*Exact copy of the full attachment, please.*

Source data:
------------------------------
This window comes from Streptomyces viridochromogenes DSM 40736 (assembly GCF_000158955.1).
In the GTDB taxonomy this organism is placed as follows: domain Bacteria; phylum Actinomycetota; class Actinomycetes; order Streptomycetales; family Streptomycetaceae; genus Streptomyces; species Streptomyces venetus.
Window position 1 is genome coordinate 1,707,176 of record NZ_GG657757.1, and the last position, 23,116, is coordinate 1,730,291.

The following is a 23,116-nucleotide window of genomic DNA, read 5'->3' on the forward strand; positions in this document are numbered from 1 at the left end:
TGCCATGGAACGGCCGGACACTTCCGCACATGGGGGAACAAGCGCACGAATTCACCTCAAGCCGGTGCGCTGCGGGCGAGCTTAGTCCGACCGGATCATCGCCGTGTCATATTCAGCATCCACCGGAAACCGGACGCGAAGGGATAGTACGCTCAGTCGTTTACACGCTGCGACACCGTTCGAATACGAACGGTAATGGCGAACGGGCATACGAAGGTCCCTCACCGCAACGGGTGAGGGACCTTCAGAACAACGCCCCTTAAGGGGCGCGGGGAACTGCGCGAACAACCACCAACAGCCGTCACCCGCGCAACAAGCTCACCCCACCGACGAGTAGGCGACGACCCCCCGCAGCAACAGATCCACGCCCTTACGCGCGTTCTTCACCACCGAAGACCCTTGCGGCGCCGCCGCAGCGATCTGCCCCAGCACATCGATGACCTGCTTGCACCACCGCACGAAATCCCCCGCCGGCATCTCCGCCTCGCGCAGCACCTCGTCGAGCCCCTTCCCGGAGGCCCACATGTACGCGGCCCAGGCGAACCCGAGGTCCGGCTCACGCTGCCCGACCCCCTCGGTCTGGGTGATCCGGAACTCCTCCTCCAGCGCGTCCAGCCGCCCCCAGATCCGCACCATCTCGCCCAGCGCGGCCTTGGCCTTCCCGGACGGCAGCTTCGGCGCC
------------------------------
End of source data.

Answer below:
This window comes from Streptomyces viridochromogenes DSM 40736 (assembly GCF_000158955.1).
In the GTDB taxonomy this organism is placed as follows: domain Bacteria; phylum Actinomycetota; class Actinomycetes; order Streptomycetales; family Streptomycetaceae; genus Streptomyces; species Streptomyces venetus.
Window position 1 is genome coordinate 1,707,176 of record NZ_GG657757.1, and the last position, 23,116, is coordinate 1,730,291.

The following is a 23,116-nucleotide window of genomic DNA, read 5'->3' on the forward strand; positions in this document are numbered from 1 at the left end:
TGCCATGGAACGGCCGGACACTTCCGCACATGGGGGAACAAGCGCACGAATTCACCTCAAGCCGGTGCGCTGCGGGCGAGCTTAGTCCGACCGGATCATCGCCGTGTCATATTCAGCATCCACCGGAAACCGGACGCGAAGGGATAGTACGCTCAGTCGTTTACACGCTGCGACACCGTTCGAATACGAACGGTAATGGCGAACGGGCATACGAAGGTCCCTCACCGCAACGGGTGAGGGACCTTCAGAACAACGCCCCTTAAGGGGCGCGGGGAACTGCGCGAACAACCACCAACAGCCGTCACCCGCGCAACAAGCTCACCCCACCGACGAGTAGGCGACGACCCCCCGCAGCAACAGATCCACGCCCTTACGCGCGTTCTTCACCACCGAAGACCCTTGCGGCGCCGCCGCAGCGATCTGCCCCAGCACATCGATGACCTGCTTGCACCACCGCACGAAATCCCCCGCCGGCATCTCCGCCTCGCGCAGCACCTCGTCGAGCCCCTTCCCGGAGGCCCACATGTACGCGGCCCAGGCGAACCCGAGGTCCGGCTCACGCTGCCCGACCCCCTCGGTCTGGGTGATCCGGAACTCCTCCTCCAGCGCGTCCAGCCGCCCCCAGATCCGCACCATCTCGCCCAGCGCGGCCTTGGCCTTCCCGGACGGCAGCTTCGGCGCC